The definition of insanity

THE DEFINITION OF INSANITY….I believe it was Benjamin Franklin who once said that “the definition of insanity is doing the same thing over and over and expecting different results.”

So what are we doing in Azerbaijan (more background here from Mother Jones)? We’ve been told, over and over again, that America’s unwillingness to challenge the democratic deficits of our energy and national security partners in the Middle East played a major role in the rise of extremism and terrorism in that region. George Bush, Richard Perle, and David Frum said so.

One of these things is true: either that belief is false, not generalizable, or we risk making the same mistakes in Central Asia that we have made in the Middle East unless we broaden our policy beyond oil and security. On Tuesday, SecDef Rumsfeld’s visit to Azerbaijan, presumably in support of Caspian Guard, “ostensibly a three-way alliance between the United States, Azerbaijan and Kazakhstan for the integration of several interlocking program elements, namely airspace and maritime surveillance and control systems, reaction and response forces, and border control.” More about Caspian Guard here.

Noted leftist propaganda organ the Wall Street Journal described Caspian Guard within the context of the broader search for oil and protection thereof in an article (subscriber-only) on Monday:

The military is paying more attention to emerging oil regions as the country plans for possible disruptions in supply. Over the next decade, the U.S. plans to spend $100 million on the Caspian Guard, a network of police forces and special-operations units in the Caspian Sea region that can respond to various emergencies, including attacks on oil facilities.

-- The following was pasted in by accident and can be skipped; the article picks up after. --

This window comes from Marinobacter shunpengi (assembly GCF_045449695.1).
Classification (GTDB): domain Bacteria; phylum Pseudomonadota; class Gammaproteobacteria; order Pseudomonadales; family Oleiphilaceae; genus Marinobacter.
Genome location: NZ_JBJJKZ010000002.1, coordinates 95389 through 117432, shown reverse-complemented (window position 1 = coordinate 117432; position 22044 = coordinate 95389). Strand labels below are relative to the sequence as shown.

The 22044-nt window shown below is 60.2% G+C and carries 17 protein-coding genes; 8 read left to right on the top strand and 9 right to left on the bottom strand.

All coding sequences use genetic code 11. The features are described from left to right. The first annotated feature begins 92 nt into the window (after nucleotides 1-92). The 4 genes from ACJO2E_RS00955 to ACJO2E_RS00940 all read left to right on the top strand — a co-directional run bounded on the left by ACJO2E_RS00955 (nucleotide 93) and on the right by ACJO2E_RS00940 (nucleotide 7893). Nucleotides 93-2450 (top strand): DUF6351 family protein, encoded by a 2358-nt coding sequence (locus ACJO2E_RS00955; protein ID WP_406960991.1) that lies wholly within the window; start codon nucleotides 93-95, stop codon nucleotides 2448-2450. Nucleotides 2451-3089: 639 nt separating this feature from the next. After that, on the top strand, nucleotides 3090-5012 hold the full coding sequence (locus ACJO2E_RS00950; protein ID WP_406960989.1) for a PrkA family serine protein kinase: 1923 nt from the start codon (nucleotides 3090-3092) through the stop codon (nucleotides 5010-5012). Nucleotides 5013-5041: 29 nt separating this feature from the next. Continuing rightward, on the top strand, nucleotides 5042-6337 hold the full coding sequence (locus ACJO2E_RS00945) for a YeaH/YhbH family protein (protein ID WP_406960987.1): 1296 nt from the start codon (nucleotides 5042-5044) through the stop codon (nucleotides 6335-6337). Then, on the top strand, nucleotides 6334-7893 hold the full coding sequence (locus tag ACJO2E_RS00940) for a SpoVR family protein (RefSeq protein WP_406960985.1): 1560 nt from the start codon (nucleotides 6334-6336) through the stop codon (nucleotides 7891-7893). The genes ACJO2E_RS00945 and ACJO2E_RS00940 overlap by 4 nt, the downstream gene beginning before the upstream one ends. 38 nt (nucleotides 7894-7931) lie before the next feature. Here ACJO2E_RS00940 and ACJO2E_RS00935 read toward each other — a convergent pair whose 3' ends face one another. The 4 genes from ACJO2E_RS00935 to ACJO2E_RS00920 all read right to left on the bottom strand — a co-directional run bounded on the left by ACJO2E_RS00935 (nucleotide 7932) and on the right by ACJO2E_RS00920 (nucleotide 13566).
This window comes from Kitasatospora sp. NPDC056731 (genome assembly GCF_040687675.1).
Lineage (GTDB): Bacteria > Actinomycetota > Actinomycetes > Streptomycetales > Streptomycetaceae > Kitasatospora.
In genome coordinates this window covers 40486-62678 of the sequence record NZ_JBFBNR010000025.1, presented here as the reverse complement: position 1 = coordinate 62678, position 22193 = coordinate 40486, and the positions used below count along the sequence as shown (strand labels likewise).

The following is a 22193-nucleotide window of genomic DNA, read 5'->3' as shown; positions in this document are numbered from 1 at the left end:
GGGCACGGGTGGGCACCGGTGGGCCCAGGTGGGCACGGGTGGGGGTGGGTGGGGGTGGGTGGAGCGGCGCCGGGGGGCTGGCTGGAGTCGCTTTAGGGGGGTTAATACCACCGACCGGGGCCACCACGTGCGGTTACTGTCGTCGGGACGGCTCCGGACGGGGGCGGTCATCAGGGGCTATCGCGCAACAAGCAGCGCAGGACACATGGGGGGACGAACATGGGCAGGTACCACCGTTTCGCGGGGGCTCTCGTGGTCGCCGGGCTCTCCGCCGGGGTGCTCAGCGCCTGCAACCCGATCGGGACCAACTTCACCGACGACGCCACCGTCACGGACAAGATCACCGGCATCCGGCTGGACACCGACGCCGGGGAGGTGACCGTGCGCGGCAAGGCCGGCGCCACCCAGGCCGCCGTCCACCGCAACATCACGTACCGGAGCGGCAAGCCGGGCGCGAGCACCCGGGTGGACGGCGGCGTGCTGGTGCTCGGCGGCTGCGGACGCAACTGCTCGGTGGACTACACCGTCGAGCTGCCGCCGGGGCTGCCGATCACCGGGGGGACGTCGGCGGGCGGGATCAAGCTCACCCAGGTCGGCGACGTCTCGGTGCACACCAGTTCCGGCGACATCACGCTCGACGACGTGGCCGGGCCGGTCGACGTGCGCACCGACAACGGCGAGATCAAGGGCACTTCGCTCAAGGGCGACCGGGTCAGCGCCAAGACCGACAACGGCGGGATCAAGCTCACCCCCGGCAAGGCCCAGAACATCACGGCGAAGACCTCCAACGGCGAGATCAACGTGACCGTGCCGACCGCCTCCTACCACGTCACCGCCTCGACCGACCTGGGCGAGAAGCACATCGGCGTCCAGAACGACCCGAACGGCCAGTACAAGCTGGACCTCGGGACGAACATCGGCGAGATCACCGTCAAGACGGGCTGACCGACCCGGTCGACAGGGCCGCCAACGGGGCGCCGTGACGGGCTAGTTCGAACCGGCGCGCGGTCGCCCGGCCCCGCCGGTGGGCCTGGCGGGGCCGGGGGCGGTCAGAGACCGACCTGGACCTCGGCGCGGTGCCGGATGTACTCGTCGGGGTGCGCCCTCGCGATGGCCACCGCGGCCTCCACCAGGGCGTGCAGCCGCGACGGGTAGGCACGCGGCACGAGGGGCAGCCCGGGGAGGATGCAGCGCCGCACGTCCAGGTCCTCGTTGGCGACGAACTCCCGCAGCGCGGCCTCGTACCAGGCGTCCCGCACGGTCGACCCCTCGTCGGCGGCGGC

The Defense Department’s European Command, based in Stuttgart, Germany, is coordinating the multiagency effort and helping to train forces to protect a new pipeline that will bring oil from rigs in the Caspian Sea through the Caucasus to Ceyhan, a Turkish port on the Mediterranean, starting later this year.

The Caspian Guard , launched in the fall of 2003, will include a radar-equipped command center in Baku, Azerbaijan. That center will give the Azeri government the capability, for the first time, of monitoring shipping activity near the many oil rigs in the Caspian. The Caspian Guard also will be useful in coping with drug and arms smugglers, says Col. Mike Anderson, chief policy planner for the European Command.

Most of the oil from this area will be absorbed by markets in Europe, not the U.S. But any blockage in flows likely would generate a surge in oil prices that would register on gas pumps in the U.S., the world’s largest oil consumer. “There is not a lot of excess capacity in the entire international market,” says Col. Anderson, “so if there is a threat to the Ceyhan pipeline, it will ultimately affect us.”

I’m not condemning things like Caspian Guard in and of themselves, nor am I suggesting that Ilham Aliyev, the current dictator of Azerbaijan, is the worst guy ever and that there are viable alternatives to his rule. I don’t think Richard Armitage necessarily needed to congratulate him on his 2003 electoral “victory” amid an outburst of protest, however. I don’t know the answer to Azerbaijan’s problems, but I do have worries that the United States is headed for a Global Carter Doctrine because we have left ourselves with no other choices at the moment.

Benighted naifs like Reihan Salam may pooh-pooh and dismiss these concerns as so much leftist anti-Americanism and crow about how well our Special Forces are training security forces in Niger (and I’m sure they’re doing wonderfully), but the bottom line is this: when America (and Japan’s, and Europe’s) economic well-being rests so heavily on the protection of oil in unstable regions of the world, it means that the many problems of those regions become our problems, and the internal squabbles of those regions become our squabbles. Maybe it’s time to start having a discussion about whether this is what we really want to be doing in the long run.

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